Technical Paper

Manufacturing Phases of Metal-Aircraft Construction

1936-01-01
360138
THE introduction to this paper includes definitions of the major items under discussion, and is followed by a discussion of the materials most widely used in metal-aircraft construction and their important physical properties. In the remainder of the paper are described some of the problems encountered in metal construction and the processes that have been developed to facilitate manufacture. The following specific items are discussed: (1) Design, (2) Tooling, including lofting, (3) Fabrication, (4) Assembly, (5) Inspection, and (6) Protective coating. Special equipment and tools are illustrated.
Technical Paper

practical design suggestions for users of Brazed Honeycomb Sandwich

1959-01-01
590057
SIX BASIC suggestions are offered on how to design for practical, producible, economical structures of brazed honeycomb sandwich. The author illustrates the application of some of these design suggestions and explores the step-by-step theoretical reasoning a designer might use to arrive at a satisfactory design for a hypothetical large missile wing. The final design of a honeycomb sandwich component must take into account the process as well as structural and configuration requirements.
Technical Paper

A MASS PRODUCED, ALL WELDED, HIGH TEMPERATURE SANDWICH

1959-01-01
590344
This paper presents some of the history of the Spacemetal process development; a discussion of the core forming machine, a description of the welder where corrugated core and facing sheets are joined; the quality control process employed for inspecting the finished product; and some of the material properties and applications. FOREWORD Development of a production process and the machines for fabrication of a resistance welded steel sandwich was made by Missile Division, North American Aviation, Inc. Development was carried forward under contract AF 33(600)-26154 from the Manufacturing Methods Branch, Industrial Resources Division of the Air Materiel Command USAF.
Technical Paper

Construction of a Controlled Environmental Area Utilizing Commercial Construction Materials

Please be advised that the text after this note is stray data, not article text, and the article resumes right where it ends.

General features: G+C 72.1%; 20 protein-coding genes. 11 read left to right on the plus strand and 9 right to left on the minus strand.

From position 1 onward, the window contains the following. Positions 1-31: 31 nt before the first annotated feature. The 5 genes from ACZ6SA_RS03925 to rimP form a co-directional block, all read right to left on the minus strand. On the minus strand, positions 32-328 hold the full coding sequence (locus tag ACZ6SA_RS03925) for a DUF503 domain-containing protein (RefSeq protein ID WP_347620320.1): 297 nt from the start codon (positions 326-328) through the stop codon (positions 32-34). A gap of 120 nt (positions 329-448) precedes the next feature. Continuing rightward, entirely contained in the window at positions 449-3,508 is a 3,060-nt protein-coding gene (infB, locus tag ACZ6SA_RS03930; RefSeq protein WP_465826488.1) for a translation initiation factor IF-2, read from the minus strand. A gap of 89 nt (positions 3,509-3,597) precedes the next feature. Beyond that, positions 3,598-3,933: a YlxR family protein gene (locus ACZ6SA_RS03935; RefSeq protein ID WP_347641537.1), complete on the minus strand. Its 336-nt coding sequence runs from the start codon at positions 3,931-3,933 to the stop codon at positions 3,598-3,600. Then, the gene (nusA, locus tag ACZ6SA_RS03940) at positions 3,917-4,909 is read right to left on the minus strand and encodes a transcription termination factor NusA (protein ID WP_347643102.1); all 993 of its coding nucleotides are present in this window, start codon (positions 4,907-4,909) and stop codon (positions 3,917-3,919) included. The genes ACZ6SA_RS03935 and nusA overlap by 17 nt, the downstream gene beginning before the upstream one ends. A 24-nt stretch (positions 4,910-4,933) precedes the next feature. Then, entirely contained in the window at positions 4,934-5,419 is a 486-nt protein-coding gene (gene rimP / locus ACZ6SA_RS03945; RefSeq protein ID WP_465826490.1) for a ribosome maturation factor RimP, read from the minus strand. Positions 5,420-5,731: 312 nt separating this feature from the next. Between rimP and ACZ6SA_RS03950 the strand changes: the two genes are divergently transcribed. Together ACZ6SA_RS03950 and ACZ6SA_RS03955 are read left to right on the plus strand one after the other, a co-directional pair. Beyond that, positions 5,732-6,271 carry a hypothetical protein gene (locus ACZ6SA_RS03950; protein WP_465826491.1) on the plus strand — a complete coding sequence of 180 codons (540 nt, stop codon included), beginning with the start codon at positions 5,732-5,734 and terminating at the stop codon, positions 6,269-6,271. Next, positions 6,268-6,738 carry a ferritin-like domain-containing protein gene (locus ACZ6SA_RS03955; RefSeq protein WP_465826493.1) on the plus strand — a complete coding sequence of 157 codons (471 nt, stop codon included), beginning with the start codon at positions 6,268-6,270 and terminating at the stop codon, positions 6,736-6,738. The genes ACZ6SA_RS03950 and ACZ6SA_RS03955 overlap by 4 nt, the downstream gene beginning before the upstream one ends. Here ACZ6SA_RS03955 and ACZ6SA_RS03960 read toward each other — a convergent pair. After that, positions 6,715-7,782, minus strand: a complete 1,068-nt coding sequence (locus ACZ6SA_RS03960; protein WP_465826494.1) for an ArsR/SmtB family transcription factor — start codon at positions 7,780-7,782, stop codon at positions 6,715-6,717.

1965-02-01
650344
With the growth of the missile and space industry, the controlled environmental, or clean, room has become an accepted and necessary facility for assembly, test and inspection of critical components. The paper describes the construction of such a facility within an existing manufacturing plant. Emphasis is on the use of readily available, commercial construction materials. The intent is not a manual defining exact procedures and methods of construction and maintenance, but rather a description of the concept of one particular clean room influenced as it was by existent circumstances. Included are areas for hydraulic assembly and test, and Lox cleaning and assembly.
Technical Paper

Scale Model Evaluation of Earthmoving Tools

1962-01-01
620501
The problem of accurately evaluating the performance of earthmoving tools has been for many years severely handicapped by the variability of field soils. The machine operator also contributes to the variability of field test data, since he cannot accurately reproduce adjustments of the cutting element on successive tests. Minimizing these two factors has been of prime consideration in the establishment of an indoor scale-model testing facility for earthmoving tools, described here. In addition there is a discussion of the soils used, the testing technique, and the type of test results that can be obtained.
Technical Paper

The Design and Construction of a Controlled Environmental Area for Hydraulic Assembly and Test

1963-01-01
630357
This paper describes the construction of a clean room within an existing facility. The description of the details shows that areas capable of close environmental control can be developed from commercial construction materials readily available. Controls for such an area may also be relatively simple and routine, but must be regularly scheduled. Thus, at realistic costs, a facility may be constructed that will be more than adequate for supercritical inspection, assembly, and test operations.
Technical Paper

Modern Manufacturing Methods for Shaped Honeycomb Core

1966-02-01
660326
Methods and equipment have been developed to sculpture aluminum honeycomb core. Three special honeycomb mills, hand-step cutting equipment, and a composite tooling material are being utilized to contour machine aluminum honeycomb on a production basis.
Technical Paper

Construction and Earthmoving Equipment Requirements in Vietnam

1966-02-01
660236
The engineer troops in Vietnam have had to cope with a number of problems caused by the rapid buildup of troops, the complexity and wide variety of equipment in use, and the resulting high level of skill required of operator and maintenance personnel. This paper describes some of the equipment and procedures developed by USAEDRL for ease of assembly and maintenance, including the sectionalizing of vehicles. The author also outlines maintenance problems encountered in the field, particularly on hydraulic systems and the overall problems of quality control.